TikTok has agreed to allow US-based technology company Oracle to access its source code, algorithm, and content moderation material in an effort to address data protection and national security concerns.

In a recent interview with Bloomberg, TikTok CEO Shou Zi Chew said that Oracle has already begun a review of its source code as the TikTok-Oracle deal, known as “Project Texas,” progresses.

“Oracle has begun the review of the code, although it’s, as you can understand, a complicated project that will take time for us to finish the details. So, it’s on track,” Chew reportedly said at the Qatar Economic Forum.

“Oracle and ourselves are working together with the US government to finalize the details of Project Texas.”

The TikTok CEO claimed that Project Texas can address concerns by US lawmakers who fear China has backdoor access to the user data of the popular social media platform.

TikTok has reportedly spent $1.5 billion to implement the partnership over the last two years.

US Government Tried to Force Chinese Owner of TikTok to Sell

The move comes as the US government attempts to force TikTok’s owner, ByteDance, to sell the US stake in the social video platform to an American company.

The Committee on Foreign Investment in the US (CFIUS), an interagency authorized to review certain transactions involving foreign investment, made the sale demand back in March.

The efforts to force the video app business to sell its US interests began under former President Donald Trump’s administration, which was struck down by a judge.

At the time, a judge ruled that the government’s Dept of Commerce (DoC) had “likely overstepped” its authority and “acted in an arbitrary and capricious manner by failing to consider obvious alternatives.”

Founded in Beijing in 2012 by Zhang Yiming, TikTok is owned by Chinese technology company ByteDance.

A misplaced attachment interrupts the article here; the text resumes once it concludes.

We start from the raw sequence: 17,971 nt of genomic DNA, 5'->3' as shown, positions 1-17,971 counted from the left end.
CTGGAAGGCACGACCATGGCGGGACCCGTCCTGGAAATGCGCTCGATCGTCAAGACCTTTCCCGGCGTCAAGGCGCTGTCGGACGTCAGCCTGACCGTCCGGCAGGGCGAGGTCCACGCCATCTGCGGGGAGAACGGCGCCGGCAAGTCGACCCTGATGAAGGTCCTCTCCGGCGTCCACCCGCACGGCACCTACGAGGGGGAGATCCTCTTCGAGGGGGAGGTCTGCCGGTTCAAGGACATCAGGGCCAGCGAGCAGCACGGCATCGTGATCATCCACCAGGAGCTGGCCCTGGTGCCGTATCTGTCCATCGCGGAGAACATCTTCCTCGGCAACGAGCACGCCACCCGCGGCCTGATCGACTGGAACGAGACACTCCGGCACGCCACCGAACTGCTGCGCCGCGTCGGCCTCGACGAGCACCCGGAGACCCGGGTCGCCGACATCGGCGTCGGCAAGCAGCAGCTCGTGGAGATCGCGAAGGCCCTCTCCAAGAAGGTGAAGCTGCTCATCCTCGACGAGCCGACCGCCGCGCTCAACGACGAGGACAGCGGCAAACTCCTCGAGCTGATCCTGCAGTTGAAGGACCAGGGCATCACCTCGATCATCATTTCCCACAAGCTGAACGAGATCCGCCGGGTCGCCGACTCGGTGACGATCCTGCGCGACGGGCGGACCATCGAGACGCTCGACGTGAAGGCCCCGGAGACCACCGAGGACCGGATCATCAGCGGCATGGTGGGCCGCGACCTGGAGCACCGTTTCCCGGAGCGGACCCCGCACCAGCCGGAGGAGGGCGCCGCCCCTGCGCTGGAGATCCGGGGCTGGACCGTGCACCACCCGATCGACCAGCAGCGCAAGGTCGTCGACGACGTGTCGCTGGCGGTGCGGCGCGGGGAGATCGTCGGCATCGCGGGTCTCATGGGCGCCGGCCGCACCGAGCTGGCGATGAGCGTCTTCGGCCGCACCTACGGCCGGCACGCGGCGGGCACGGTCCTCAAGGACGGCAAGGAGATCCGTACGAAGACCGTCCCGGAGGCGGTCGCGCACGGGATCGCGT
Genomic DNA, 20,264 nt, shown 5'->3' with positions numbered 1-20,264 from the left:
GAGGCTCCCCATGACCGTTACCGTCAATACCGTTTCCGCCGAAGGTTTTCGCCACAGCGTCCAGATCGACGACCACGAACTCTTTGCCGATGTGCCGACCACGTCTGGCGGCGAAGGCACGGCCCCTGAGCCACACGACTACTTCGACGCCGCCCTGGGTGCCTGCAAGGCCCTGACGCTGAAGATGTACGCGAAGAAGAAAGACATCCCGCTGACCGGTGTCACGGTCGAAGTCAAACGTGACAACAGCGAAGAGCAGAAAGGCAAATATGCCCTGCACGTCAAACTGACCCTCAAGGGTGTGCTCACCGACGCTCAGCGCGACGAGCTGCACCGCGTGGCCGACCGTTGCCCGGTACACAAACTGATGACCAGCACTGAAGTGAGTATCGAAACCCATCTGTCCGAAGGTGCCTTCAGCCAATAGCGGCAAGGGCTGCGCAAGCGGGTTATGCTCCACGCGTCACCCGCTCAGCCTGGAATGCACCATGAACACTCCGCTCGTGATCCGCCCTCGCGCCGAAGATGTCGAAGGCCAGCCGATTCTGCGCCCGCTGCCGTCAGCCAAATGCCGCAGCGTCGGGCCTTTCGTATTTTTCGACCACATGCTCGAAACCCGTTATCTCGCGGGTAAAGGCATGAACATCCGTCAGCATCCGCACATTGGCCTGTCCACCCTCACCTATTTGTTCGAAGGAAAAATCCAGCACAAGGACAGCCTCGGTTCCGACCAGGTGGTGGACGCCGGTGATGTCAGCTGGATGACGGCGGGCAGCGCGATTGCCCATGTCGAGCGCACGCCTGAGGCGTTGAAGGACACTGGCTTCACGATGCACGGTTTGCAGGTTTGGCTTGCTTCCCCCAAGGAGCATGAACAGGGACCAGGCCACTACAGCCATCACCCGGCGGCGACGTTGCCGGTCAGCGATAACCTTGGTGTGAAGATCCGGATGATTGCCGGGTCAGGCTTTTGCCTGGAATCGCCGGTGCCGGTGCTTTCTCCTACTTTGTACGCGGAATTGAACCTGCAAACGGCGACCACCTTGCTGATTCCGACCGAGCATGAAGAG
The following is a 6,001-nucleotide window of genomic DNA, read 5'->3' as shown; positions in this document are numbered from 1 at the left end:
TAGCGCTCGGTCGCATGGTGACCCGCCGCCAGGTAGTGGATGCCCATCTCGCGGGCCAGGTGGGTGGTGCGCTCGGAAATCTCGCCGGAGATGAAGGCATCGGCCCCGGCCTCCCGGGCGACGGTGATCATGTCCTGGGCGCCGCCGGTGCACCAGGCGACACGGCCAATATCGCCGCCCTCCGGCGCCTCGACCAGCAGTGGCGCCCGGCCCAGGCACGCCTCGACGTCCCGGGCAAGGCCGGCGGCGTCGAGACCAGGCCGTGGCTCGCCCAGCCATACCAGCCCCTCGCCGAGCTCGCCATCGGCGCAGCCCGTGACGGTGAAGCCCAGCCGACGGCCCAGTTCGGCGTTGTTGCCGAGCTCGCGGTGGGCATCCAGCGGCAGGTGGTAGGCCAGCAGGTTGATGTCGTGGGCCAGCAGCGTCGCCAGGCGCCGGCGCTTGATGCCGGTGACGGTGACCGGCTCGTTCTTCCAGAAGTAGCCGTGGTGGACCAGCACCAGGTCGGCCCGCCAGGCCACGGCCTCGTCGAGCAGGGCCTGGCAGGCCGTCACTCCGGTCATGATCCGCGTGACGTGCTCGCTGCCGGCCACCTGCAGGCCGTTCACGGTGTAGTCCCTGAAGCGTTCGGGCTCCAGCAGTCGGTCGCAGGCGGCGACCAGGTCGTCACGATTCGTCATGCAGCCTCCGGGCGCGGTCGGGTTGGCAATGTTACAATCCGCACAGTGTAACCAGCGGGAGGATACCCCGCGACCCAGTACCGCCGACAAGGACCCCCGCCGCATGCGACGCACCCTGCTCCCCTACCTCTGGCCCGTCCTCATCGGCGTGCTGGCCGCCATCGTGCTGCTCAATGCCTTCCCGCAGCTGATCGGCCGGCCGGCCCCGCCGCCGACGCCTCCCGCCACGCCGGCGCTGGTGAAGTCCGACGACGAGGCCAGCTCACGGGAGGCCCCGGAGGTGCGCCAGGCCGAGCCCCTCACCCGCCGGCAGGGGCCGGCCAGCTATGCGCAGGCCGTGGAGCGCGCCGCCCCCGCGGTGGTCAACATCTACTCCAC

According to the company’s executives, 60% of ByteDance shares are owned by global investors, 20% by employees, and another 20% by founders. However, the founders’ shares carry outsize voting rights, as is common with tech companies.

TikTok Scrutiny Continues as Montana Bans the App

TikTok has come under increasing scrutiny from numerous US states over the past months due to its ties with mainland China.

In April, Montana became the first US state to pass a bill to ban TikTok from all mobile app stores available to its residents.

Just last week, the bill was approved by Governor Greg Gianforte, who said that he has banned TikTok “to protect Montanans’ personal and private data from the Chinese Communist Party.”

However, the video-sharing app has hit back, suing the state of Montana over the ban. “Montana has no authority to enact laws… (that) ban an entire forum for communication-based on its perceptions,” the suit alleges.

The blanket ban in Montana came as at least 27 US States have banned the use of the social media app on government devices.

Furthermore, Senate lawmakers have recently introduced a legislative proposal that could expand the president’s authority in dealing with perceived threats from foreign-owned apps, according to an official press release.

In short, the legislation would empower the Biden administration to ban TikTok under the International Emergency Economic Powers Act (IEEPA). This has left millions of American users of the video-sharing app wondering whether a ban could be imminent.

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